Which one was it this time? Your Instagram? Snap Chat? Gmail? Bank accounts? Let me guess, you recently received notice that <insert brand here> had a little mishap and some data may have been compromised? Or, your data got stolen during the OPM hack. Or the Equifax hack. Or the Yahoo hack. Whatever it is, somehow, somewhere, your information was stolen. P.S. if you want a really good listen to what hackers can do, listen to this episode from the podcast /Reply-All/.
But you say, I was using two-factor authentication! I promise. That’s great, it really is, but unfortunately in today’s world, that doesn’t mean you’re safe anymore. I’ll talk about that in a bit.
Maybe you’re just sharing too much information on social media.
Maybe the hacker got lucky. Probably not.
So let’s talk through a few different areas where I see people making mistakes.
Girl on Instagram (not naming names here) posts on her Instagram stories that two of her accounts got hacked. She goes on t1o say that many of her accounts all had some variation of the same password and she has no idea how she got hacked. I didn’t ask her what that password was, nor did she share that information (smart), but I spent some time going back and forth with her, giving her tips of what to do.
The thing is, this is more common than it should be, but it seems like most people are too worried or nervous to talk about it, same as in the commercial world (think about all these big box stores or companies that take months if not longer to come out about a compromise). How do we change this? Well one, it’s not a death sentence if you’re hacked, and two, it’s not something you should be embarrassed about. Hackers are getting better, and we’re all sharing more information on the internet than ever before.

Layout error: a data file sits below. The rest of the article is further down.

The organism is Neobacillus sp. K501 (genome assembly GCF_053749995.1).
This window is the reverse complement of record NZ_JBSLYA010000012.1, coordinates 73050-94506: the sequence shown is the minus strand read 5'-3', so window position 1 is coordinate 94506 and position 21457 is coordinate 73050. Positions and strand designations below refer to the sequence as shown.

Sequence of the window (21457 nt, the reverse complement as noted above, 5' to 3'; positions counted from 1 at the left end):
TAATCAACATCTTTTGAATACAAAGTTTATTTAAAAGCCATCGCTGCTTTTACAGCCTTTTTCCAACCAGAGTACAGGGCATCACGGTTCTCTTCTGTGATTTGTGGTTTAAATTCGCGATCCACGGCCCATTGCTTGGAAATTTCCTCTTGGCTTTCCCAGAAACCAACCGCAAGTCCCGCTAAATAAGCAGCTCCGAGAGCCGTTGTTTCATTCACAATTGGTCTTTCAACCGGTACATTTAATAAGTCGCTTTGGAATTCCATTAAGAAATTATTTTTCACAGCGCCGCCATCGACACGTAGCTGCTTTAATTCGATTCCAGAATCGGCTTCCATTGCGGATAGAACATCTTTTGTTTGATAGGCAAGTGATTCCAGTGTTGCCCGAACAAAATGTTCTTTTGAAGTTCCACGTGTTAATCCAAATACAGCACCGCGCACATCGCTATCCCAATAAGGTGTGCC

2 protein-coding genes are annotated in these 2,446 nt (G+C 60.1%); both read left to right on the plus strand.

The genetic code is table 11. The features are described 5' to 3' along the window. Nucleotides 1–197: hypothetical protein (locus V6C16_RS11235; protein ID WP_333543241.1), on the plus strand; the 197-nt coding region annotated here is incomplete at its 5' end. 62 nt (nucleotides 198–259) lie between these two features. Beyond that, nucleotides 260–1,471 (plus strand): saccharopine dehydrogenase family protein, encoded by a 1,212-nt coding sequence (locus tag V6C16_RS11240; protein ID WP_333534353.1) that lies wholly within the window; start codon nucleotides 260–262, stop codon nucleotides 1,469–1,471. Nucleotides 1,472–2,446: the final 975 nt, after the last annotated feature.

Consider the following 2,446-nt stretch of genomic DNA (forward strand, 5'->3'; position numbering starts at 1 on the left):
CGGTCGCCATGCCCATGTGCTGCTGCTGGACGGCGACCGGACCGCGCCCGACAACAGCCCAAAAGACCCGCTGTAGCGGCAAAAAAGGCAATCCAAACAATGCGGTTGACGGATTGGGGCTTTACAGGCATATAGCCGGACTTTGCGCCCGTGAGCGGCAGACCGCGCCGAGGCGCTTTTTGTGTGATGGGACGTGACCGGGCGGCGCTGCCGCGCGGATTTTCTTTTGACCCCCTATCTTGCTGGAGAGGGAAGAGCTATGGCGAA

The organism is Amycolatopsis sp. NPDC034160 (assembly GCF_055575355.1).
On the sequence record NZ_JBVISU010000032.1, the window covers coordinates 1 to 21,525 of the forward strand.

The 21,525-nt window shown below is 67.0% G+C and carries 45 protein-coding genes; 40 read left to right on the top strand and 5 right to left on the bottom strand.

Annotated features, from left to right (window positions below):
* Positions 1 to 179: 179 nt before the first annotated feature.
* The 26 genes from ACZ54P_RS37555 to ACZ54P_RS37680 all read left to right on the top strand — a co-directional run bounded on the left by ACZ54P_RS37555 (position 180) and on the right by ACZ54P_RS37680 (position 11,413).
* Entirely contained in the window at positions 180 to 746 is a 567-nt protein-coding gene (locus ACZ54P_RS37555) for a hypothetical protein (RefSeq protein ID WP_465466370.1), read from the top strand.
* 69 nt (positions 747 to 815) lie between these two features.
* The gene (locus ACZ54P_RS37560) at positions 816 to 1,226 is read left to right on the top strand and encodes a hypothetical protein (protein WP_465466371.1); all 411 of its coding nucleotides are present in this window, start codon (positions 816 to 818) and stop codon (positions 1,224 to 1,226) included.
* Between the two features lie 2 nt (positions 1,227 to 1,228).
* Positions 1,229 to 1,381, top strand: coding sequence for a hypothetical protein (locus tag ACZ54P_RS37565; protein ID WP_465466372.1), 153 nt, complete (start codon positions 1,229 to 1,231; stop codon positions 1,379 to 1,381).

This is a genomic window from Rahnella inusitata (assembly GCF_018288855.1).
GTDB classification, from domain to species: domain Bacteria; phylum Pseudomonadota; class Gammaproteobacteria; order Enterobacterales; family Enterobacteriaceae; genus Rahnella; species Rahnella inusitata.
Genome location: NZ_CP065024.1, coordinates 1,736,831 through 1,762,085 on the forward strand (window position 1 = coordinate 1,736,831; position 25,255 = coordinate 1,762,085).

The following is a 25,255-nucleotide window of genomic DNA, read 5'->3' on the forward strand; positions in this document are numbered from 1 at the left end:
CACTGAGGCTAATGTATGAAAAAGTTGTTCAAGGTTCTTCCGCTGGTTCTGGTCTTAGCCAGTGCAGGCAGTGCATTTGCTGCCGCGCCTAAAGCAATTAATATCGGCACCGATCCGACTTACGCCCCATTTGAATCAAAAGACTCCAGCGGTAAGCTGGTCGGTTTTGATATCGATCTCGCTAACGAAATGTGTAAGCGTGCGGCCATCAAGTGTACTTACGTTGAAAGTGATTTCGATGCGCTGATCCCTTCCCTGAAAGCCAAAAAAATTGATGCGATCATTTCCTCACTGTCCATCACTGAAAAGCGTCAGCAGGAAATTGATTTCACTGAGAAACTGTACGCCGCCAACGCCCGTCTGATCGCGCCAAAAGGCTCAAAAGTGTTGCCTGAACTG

If you’re an influencer or are aspiring to be an influencer, you’re probably posting a lot. Well, what are you posting about? Pictures of where you live? Places you frequent? Your family? Throwbacks from high school? Embarrassing stories? Now take a second to think about how compiling all that information could paint a pretty substantial file on you. Look through the last few weeks or month of your Instagram posts and stories, your blog posts, your Facebook.. Now think about it from an outsider’s point of view. If you were someone else looking into your life from the outside, what kind of story are you telling? Do your pictures have any sensitive information (address, delivery boxes, favorite coffee shops, and don’t laugh, I’ve seen it all)? You might ask how your favorite coffee shop could be considered sensitive. Well, if you go there every Saturday morning at 11am, and then again every Tuesday afternoon at 2pm, you’re setting a pattern for yourself. All I have to do is set up shop an hour before you get there and look busy. Then I can use a multitude of tools in an attempt to hi-jack your information, or I could just strike up a conversation with you based on the information I already have. You say you don’t talk to strangers? Well what if I know your favorite obscure band or sports team and I happen to have that shirt on? You’re probably going to be more inclined to at least have a short conversation with me now aren’t you?
Now let’s think about those security questions we’ve answered again and again when we set up an account so if we lose our password we can still get in. What city were you born in? What was your first pet’s name? What was your first car? What is your mother’s maiden name? What is your paternal grandfather’s first name? What is your best friends first name? What is your favorite color? What is your favorite food?